Russia installs new PM as Putin launches political shake-up

Leader of 20 years wants to change constitution amid speculation over future role

Russia’s new prime minister Mikhail Mishustin:  a capable bureaucrat who appears to be completely loyal to Vladimir Putin, according to analysts. Photograph:   Kirill Kudryavtsev/AFP via Getty Images

Russia’s new prime minister Mikhail Mishustin: a capable bureaucrat who appears to be completely loyal to Vladimir Putin, according to analysts. Photograph: Kirill Kudryavtsev/AFP via Getty Images

 

Tax official Mikhail Mishustin has become Russia’s prime minister as a government shake-up marked the start of a bid by president Vladimir Putin to change the nation’s power balance and prepare for his own political future.

Mr Putin signed a decree on Thursday to appoint Mr Mishustin as premier after his candidacy was approved overwhelmingly by the state Duma, the lower house of the Russian parliament that acts as a rubber stamp for Kremlin initiatives.

Mr Putin (67) nominated Mr Mishustin after unveiling plans on Wednesday to overhaul the constitution and redistribute political functions, which could allow Russia’s leader of 20 years to retain control when his fourth presidential term ends in 2024. In a move co-ordinated with the Kremlin, the government of erstwhile premier Dmitry Medvedev resigned after Mr Putin’s announcement.

In a wide-ranging speech to deputies, Mr Mishustin (53) said his government would aim to improve Russians’ living standards, boost sectors ranging from high technology to agriculture, and slash bureaucracy to encourage investment. He would name his cabinet in the coming days, he added.

“I want to assure you that all members of the government will bear personal responsibility for achieving our national development goals,” said Mr Mishustin, who has been the head of Russia’s federal tax service since 2010.

He also pledged to step up work on “national projects” announced by Mr Putin in 2018, which are intended to transform many areas of Russian life from education and healthcare to culture and transport, and even boost the birth rate.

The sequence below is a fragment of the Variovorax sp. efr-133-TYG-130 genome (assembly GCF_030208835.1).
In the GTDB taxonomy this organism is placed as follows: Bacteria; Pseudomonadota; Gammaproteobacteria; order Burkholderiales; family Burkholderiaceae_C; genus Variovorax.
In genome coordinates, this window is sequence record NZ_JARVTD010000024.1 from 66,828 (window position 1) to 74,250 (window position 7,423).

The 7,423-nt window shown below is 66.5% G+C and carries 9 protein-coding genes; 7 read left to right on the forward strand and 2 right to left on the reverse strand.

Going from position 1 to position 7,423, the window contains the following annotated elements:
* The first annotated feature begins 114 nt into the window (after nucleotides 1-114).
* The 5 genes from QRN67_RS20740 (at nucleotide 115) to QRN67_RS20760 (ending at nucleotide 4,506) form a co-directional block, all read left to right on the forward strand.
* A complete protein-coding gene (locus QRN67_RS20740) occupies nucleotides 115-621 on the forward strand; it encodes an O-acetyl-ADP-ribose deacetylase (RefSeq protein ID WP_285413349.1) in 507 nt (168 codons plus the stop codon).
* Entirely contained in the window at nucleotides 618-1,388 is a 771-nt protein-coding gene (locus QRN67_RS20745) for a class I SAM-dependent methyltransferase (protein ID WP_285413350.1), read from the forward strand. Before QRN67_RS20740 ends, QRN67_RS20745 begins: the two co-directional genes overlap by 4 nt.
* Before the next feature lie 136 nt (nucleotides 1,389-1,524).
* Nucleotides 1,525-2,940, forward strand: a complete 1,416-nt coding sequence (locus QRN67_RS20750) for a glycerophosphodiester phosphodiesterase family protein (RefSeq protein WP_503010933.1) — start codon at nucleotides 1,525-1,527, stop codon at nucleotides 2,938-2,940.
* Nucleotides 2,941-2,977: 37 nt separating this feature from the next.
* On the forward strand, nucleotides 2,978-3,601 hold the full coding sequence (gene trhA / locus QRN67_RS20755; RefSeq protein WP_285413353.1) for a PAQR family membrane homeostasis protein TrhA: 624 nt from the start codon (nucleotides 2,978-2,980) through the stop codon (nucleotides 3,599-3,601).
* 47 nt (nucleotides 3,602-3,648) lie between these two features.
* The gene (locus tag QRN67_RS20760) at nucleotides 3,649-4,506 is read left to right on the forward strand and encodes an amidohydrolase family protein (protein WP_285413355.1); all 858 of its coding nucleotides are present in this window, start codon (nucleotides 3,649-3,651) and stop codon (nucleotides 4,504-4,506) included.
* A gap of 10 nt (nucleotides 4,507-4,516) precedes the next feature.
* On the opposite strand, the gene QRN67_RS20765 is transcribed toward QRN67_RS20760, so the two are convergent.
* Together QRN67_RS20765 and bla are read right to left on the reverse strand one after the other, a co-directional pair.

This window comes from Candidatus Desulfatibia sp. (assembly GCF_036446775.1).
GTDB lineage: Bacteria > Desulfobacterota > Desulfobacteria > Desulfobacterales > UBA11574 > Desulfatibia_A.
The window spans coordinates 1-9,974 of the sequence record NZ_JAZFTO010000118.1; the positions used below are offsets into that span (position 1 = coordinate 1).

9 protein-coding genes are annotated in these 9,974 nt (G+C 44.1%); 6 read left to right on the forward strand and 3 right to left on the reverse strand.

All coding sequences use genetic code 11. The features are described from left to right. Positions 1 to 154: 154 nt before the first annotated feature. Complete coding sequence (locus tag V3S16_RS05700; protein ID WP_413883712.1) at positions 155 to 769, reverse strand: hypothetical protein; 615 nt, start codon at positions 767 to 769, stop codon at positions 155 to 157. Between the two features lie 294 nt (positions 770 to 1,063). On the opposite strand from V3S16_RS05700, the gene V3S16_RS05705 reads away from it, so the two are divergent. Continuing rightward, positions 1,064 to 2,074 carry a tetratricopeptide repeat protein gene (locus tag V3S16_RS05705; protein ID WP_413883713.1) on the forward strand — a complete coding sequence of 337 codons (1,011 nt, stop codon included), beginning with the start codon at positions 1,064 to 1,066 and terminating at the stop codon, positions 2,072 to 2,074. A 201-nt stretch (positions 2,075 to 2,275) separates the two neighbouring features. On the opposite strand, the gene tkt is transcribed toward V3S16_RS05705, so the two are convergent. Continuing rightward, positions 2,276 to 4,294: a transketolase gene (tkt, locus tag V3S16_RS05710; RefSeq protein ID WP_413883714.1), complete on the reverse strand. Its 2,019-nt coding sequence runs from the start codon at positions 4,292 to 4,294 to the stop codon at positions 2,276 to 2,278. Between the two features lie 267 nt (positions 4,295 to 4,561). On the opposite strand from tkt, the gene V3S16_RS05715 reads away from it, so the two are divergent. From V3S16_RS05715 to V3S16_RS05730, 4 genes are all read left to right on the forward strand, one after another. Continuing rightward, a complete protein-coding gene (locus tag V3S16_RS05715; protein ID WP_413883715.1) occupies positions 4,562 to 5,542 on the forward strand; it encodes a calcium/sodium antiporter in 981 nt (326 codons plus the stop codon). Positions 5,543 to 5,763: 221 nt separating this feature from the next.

“The government has to do a huge amount of work and significantly strengthen all its fields, and we have everything we need for that: approved plans, resources, targets. And work on national projects must also be intensified,” he said.

Engineering graduate

Moscow-born Mr Mishustin is an engineering graduate who specialised in computer-aided design. After a spell in banking, he helped modernise Russia’s sprawling tax system as part of a digitalisation drive that has reduced tax evasion and improved transparency.

Analysts see him as a capable bureaucrat who appears to be completely loyal to Mr Putin and has no obvious political ambitions, making him a trustworthy manager of government business while the Kremlin works through the planned constitutional changes.

Mr Putin might view a future role as prime minister to remain Russia’s de facto ruler after 2024

On his first full day in the limelight, however, Mr Mishustin faced questions from opposition leader and anti-graft campaigner Alexei Navalny over his family’s multimillion-euro wealth and expensive properties.

Mr Navalny, who has been jailed several times for organising anti-government protests, was a thorn in the side of Mr Medvedev and his government, accusing him and other ministers of involvement in major corruption.

Mr Medvedev – who served as president from 2008-2012 before swapping places again with Mr Putin and returning to the premier’s post – was on Thursday installed in the newly created role of deputy chairman of Russia’s security council.

Significant powers

Speculation over Mr Putin’s plans intensified with his announcement of proposed changes to the constitution that would transfer significant powers from the presidency to the parliament and the office of prime minister, while strengthening the state council, which is currently an advisory body to the Kremlin.

Analysts said Mr Putin might view a future role as prime minister, speaker of a more powerful parliament or head of a newly influential state council as ways to remain Russia’s de facto ruler after 2024.

Mr Putin said on Thursday that under the reform plans, Russia’s president would retain major powers, but “the significance of parliament would increase and co-operation between parliament and government would be strengthened”.

“The final word, of course, will be with the citizens of Russia, ” he added, in reference to a planned national vote on the changes that Russian media said will probably take place before May 1st.